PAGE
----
Institutional weaknesses are mainly to blame for Greece’s dire trading performance, with exports around a third smaller than they should be, according to a new paper from staff at the European Commission.
Aside from being the world’s largest shipping nation, Greece sits at the cross road between three continents and on one of the world’s busiest sea routes.
Yet, researchers estimate its exports are approximately 33 per cent lower than would be expected based on the size of the Greek economy, its trading partners and its geographic position. The Commission staff dubs this “the puzzle of the missing Greek exports.”
Throughout its campaign to convince everyone that the eurozone is not about to fall into deflation, the European Central Bank has drawn a distinction between two different sorts of episodes of falling prices.
The first involves a short period during which prices fall. In its monthly bulletin, published on Thursday, the ECB tries to define it, not as deflation, but as “negative annual inflation”. In the ECB’s view, a few months of falling prices will do little long-term damage to the economy. Indeed, the eurozone has already experienced this sort of deflation in the autumn of 2009.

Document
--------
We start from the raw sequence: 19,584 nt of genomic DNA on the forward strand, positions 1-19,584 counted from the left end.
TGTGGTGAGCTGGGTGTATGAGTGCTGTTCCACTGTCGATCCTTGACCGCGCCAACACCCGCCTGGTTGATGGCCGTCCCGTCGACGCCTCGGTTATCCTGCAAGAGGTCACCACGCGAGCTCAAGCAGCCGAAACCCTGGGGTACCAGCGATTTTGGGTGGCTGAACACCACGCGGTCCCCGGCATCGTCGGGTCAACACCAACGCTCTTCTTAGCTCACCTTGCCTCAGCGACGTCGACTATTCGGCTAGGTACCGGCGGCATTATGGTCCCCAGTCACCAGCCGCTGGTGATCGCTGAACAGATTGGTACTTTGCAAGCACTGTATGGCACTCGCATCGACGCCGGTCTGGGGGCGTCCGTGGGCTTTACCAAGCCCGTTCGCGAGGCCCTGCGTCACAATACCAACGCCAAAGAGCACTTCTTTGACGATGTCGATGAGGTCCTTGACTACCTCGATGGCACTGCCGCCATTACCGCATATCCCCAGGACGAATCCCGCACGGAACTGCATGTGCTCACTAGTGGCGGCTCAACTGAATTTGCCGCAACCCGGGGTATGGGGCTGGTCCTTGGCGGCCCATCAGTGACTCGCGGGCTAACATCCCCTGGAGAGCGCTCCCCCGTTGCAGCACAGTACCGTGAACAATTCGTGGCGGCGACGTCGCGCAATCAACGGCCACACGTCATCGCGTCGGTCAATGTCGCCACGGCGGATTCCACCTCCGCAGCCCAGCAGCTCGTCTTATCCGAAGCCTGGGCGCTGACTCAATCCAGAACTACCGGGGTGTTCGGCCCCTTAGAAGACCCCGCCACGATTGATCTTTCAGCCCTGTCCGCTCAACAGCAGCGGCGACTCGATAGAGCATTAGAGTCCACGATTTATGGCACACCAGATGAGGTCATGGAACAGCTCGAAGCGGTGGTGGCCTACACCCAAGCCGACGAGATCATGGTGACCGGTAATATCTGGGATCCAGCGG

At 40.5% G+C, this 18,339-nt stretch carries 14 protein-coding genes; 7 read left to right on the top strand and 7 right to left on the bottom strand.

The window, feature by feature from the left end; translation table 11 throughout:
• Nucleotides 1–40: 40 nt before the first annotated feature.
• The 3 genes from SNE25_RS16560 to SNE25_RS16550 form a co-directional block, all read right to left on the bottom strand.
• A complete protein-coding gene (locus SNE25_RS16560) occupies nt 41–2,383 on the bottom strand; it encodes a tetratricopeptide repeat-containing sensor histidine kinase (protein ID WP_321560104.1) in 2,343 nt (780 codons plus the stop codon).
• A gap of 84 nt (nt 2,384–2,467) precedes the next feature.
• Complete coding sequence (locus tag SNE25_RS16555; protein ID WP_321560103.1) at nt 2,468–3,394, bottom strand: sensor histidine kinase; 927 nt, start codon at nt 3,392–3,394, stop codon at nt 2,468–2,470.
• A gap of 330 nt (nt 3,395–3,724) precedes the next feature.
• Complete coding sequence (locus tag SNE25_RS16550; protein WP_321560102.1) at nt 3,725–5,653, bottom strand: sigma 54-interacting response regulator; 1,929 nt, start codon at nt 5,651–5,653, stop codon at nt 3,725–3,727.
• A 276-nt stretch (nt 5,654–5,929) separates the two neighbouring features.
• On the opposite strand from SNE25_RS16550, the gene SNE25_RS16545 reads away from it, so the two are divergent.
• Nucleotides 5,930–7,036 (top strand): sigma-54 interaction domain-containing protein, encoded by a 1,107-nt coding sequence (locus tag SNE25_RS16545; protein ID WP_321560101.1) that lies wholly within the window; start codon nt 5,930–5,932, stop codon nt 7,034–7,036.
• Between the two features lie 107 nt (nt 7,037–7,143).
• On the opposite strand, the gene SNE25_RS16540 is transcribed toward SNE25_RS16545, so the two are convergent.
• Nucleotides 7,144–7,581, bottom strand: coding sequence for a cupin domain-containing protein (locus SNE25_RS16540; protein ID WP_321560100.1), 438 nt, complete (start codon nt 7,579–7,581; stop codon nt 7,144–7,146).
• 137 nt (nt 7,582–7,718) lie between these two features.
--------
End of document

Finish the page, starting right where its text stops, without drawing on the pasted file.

The more dangerous sort of deflation, which the bulletin labels “outright deflation”, can, however, cause lasting pain. If what Mr Draghi has recently dubbed a “pernicious negative spiral”, triggered by ever weaker demand, was to emerge, all hope of the currency bloc’s economy returning to health anytime soon would be shot.
So how can you tell one from the other?
It’s crunch time for the ECB. After more than six months of talking, the governing council has finally eased policy:
- Deposit rates have gone negative decreasing by 10 basis points to -0.10%
- The main refinancing rate has been cut by 10 basis points to 0.15%
- The marginal lending facility rate has been cut by 35 basis points to 0.40%
The changes all take effect from June 11
ECB president Mario Draghi will take questions from the press at 1.30pm to explain the thinking behind the cuts
Follow all the action and market reaction here with economics reporter Emily Cadman and Lindsay Whipp in London, with Eurozone economy correspondent Claire Jones in Frankfurt.
It’s crunch time for the European Central Bank. After more than six months of jawboning, pretty much every seasoned ECB watcher thinks the governing council is finally going to ease monetary policy on Thursday.
Disappointing growth, worryingly weak inflation, and the rise of anti-establishment parties in the European Parliamentary elections have only added to the sense that rate-setters must do something to stave off the threat of deflation and help stimulate lending in the real economy. What can we expect from the ECB and how will it work?
Lithuania looks set to become the 19th member of the euro in January 2015 having met all the requirements demanded by the European Commission. Were the Baltic state to join the single currency, as is widely expected, that would trigger a big change in the way the European Central Bank’s governing council votes on monetary policy.